82 schools getting new start and end times

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A student is picked up by bus at O'Keeffe Elementary in the South Shore neighborhood in this 2005 Catalyst file photo.

Photo by Jasmin Shah

A student is picked up by bus at O'Keeffe Elementary in the South Shore neighborhood in this 2005 Catalyst file photo.

CPS released a list of the 82 schools with new start times for the coming school year, a move the district says will save millions in transportation costs by reducing buses and monitors.

Sixty-one high schools and 21 elementary schools will get new start and end times that range from a 15-minute to 75-minute difference. Most high schools will start at 9 a.m., an hour later than the past school year.  (See below for a complete list of start times.)

According to the Sun-Times, bus stops for magnet and selective-enrollment school students will be consolidated from 450 stops to 180.

CPS said it would release which magnet school bus stops had changed “later this summer.” The district has said these students, who used to get picked up at a school near their home, will now need to travel as far as 1.5 miles. Officials estimate the average student will travel just over half a mile.

A CPS analysis, officials said, showed that the district spent more on transportation than other large city school district with staggered start times.  CPS did not immediately provide a copy of the analysis.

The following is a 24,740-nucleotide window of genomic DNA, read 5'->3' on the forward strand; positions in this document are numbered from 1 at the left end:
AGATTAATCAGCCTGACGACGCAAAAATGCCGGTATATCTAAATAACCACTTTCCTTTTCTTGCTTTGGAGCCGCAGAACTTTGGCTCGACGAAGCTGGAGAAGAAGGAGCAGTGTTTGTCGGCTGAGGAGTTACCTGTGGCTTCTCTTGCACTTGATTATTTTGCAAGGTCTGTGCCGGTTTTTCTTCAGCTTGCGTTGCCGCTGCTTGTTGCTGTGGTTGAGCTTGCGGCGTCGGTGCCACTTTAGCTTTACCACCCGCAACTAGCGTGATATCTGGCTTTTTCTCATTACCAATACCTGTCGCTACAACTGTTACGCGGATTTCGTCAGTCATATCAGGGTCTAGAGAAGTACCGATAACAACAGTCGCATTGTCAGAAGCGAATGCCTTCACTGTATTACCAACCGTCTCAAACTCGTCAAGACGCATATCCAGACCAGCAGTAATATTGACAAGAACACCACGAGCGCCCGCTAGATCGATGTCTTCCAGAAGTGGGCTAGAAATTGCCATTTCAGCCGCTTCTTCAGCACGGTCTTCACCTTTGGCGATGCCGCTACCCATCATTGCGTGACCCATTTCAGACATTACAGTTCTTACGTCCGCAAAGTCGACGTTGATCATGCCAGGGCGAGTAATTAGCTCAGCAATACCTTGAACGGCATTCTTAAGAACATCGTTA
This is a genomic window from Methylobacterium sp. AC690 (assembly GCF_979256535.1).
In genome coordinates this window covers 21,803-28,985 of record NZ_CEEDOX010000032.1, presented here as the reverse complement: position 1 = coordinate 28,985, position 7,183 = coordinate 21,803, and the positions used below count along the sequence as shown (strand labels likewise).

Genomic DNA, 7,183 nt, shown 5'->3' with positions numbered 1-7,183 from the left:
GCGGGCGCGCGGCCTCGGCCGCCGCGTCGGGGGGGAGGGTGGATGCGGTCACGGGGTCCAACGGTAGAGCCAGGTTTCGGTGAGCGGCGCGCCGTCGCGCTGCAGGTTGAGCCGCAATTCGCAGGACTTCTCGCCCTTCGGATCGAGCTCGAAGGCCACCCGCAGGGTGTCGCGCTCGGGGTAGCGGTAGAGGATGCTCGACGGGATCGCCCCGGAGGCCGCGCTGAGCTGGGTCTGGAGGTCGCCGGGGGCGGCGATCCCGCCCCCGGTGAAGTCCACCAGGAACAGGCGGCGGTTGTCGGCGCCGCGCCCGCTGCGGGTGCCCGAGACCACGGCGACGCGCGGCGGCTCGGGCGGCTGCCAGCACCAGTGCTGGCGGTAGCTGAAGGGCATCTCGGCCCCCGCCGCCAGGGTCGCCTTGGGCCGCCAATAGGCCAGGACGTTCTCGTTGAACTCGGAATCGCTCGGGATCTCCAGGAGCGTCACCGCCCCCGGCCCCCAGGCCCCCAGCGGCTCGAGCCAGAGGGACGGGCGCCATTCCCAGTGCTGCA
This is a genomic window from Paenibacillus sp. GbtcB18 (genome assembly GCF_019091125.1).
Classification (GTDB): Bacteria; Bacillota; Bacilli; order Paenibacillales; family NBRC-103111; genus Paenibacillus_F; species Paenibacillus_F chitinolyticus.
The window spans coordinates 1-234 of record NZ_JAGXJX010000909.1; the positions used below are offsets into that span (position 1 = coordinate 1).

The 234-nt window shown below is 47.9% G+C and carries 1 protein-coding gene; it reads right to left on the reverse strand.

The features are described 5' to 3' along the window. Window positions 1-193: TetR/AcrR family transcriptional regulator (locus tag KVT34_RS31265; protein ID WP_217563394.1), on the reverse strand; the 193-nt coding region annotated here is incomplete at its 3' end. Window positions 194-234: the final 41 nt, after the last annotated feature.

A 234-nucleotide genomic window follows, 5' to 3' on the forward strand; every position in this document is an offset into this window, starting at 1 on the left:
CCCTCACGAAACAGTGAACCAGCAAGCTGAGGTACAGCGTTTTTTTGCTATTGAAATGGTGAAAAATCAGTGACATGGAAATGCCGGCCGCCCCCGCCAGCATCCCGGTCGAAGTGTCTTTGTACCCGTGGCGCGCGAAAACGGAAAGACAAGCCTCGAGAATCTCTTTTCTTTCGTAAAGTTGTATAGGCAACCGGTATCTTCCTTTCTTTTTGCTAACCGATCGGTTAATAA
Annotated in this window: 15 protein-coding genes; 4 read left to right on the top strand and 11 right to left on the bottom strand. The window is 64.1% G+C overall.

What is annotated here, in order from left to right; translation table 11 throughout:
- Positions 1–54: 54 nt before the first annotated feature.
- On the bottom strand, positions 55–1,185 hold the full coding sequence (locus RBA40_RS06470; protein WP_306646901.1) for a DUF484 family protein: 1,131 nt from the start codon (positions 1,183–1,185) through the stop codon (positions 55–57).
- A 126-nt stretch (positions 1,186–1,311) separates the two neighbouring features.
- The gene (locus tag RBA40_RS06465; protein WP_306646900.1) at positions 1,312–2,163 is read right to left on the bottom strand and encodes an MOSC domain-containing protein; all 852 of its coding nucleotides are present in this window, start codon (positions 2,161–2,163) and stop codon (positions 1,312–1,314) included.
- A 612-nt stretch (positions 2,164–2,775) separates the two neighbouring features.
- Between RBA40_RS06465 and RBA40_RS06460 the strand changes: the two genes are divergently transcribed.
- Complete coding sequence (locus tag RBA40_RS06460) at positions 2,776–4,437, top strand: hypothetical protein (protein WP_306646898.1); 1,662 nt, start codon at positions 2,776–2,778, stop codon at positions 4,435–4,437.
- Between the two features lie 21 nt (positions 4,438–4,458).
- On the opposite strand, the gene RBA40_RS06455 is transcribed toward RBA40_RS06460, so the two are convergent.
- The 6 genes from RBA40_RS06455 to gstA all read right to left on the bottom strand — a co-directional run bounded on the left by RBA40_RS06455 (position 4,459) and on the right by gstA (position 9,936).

CPS has said changing high school start times would save $9.2 million, while consolidating magnet school stops would save $2.3 million. Employing fewer bus monitors, the district said, would save $2 million.

In a statement, new CPS CEO Forrest Claypool said the district would work with principals and parents to “minimize disruptions” and “develop a comprehensive plan to address after-school activities.”

Already, some have raised concerns about whether high school students with later start times will be able to get to jobs and participate in sports and extracurricular activities with less time after school.

The changes are part of $200 million in cuts the district announced earlier this month, which included central office layoffs, special education staff reductions and the elimination of start-up cash for newly approved charters.

New bell times CPS SY15-16